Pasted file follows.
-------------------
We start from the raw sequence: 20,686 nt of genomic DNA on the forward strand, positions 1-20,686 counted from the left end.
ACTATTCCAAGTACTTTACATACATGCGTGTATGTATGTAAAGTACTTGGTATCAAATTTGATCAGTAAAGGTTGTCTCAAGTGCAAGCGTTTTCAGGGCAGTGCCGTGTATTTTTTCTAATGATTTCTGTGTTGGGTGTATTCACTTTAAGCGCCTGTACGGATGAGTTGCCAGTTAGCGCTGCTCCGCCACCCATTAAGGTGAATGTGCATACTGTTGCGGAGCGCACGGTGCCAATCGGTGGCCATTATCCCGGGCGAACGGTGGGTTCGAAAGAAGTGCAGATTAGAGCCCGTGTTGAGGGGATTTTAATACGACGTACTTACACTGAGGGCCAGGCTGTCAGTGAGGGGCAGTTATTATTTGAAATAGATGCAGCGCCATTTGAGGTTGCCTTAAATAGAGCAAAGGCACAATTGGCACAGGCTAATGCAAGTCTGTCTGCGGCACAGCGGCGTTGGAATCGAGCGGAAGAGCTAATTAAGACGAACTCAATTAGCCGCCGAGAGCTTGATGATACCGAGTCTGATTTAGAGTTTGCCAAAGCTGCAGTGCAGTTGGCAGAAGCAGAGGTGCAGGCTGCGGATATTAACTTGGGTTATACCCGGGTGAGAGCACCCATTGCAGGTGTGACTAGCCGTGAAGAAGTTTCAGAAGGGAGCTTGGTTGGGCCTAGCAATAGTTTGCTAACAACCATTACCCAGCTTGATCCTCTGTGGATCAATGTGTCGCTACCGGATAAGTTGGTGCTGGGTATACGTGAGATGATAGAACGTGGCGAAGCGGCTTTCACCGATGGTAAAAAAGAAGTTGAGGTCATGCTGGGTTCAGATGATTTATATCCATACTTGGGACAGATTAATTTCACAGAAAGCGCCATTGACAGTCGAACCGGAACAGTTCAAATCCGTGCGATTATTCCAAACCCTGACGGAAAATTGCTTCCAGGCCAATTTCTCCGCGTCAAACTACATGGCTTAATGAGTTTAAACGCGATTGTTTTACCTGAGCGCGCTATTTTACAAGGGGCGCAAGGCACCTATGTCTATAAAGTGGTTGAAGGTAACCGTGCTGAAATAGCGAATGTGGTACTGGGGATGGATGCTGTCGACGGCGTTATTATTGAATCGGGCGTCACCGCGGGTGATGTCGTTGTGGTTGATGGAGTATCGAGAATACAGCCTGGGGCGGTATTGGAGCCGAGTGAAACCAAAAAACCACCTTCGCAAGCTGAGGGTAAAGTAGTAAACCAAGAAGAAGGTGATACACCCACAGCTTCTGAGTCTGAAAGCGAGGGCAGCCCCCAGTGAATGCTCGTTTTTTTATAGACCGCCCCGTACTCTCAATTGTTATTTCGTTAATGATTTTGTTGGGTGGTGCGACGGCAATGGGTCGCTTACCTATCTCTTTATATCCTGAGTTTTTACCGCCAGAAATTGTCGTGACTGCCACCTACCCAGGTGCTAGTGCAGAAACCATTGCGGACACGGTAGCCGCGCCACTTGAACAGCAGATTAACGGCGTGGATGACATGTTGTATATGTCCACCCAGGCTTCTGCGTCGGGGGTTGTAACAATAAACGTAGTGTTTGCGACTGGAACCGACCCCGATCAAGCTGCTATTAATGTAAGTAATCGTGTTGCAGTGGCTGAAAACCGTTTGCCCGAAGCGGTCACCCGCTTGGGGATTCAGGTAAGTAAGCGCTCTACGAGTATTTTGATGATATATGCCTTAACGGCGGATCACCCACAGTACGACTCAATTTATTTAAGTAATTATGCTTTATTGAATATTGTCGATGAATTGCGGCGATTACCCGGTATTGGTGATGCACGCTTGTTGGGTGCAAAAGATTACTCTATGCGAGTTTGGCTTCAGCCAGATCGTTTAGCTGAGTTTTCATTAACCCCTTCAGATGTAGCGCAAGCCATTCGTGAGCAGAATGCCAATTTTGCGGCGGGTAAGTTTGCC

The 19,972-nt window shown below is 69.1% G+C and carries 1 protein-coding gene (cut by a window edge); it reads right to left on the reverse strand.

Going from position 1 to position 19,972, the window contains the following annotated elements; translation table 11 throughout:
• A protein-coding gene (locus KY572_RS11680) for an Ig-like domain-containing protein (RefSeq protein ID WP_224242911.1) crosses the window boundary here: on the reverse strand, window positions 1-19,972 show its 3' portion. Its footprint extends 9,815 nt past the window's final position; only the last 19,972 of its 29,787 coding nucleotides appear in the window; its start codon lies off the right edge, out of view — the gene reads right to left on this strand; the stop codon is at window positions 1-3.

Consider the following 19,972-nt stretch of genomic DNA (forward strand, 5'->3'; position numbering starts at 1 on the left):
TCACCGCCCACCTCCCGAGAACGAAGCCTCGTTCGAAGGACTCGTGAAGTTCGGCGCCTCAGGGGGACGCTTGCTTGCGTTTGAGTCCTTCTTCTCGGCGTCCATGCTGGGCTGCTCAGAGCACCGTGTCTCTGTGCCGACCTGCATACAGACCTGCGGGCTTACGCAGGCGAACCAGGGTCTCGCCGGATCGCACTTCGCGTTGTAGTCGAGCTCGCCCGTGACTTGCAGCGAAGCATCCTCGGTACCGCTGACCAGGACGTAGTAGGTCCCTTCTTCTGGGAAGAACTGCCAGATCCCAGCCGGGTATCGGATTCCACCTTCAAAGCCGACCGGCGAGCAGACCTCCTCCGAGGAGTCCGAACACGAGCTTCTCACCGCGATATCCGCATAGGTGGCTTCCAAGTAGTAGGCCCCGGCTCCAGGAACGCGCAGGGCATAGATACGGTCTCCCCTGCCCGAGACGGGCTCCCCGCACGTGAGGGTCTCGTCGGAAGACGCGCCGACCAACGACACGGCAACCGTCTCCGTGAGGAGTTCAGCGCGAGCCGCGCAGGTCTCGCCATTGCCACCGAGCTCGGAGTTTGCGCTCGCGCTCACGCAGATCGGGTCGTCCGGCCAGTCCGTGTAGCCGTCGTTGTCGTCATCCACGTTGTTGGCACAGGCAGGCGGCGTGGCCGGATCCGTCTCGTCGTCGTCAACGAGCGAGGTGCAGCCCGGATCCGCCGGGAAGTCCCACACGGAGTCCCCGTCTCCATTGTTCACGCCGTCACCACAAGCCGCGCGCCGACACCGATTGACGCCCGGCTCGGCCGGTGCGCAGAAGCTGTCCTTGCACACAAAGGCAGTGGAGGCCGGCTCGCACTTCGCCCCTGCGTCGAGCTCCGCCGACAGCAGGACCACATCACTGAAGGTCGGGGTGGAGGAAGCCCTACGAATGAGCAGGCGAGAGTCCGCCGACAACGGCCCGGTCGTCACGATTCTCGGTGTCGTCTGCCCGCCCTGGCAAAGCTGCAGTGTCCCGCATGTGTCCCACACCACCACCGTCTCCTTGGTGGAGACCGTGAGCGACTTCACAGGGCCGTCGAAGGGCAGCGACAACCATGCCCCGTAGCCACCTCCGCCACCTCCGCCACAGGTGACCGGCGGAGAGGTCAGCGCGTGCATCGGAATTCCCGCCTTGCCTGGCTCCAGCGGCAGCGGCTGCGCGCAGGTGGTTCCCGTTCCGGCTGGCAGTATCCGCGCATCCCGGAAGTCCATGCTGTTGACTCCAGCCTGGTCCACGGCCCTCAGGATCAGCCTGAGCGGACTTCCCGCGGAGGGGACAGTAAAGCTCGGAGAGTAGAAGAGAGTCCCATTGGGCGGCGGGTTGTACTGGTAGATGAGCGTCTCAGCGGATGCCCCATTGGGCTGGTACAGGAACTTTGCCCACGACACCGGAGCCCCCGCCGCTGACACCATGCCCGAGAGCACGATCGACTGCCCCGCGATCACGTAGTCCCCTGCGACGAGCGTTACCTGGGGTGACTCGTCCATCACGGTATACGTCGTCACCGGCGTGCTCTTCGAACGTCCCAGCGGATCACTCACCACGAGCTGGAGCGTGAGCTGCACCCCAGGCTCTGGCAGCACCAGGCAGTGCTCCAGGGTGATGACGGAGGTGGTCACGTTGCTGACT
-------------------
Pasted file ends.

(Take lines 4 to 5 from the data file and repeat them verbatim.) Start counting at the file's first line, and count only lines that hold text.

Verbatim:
Going from position 1 to position 19,972, the window contains the following annotated elements; translation table 11 throughout:
• A protein-coding gene (locus KY572_RS11680) for an Ig-like domain-containing protein (RefSeq protein ID WP_224242911.1) crosses the window boundary here: on the reverse strand, window positions 1-19,972 show its 3' portion. Its footprint extends 9,815 nt past the window's final position; only the last 19,972 of its 29,787 coding nucleotides appear in the window; its start codon lies off the right edge, out of view — the gene reads right to left on this strand; the stop codon is at window positions 1-3.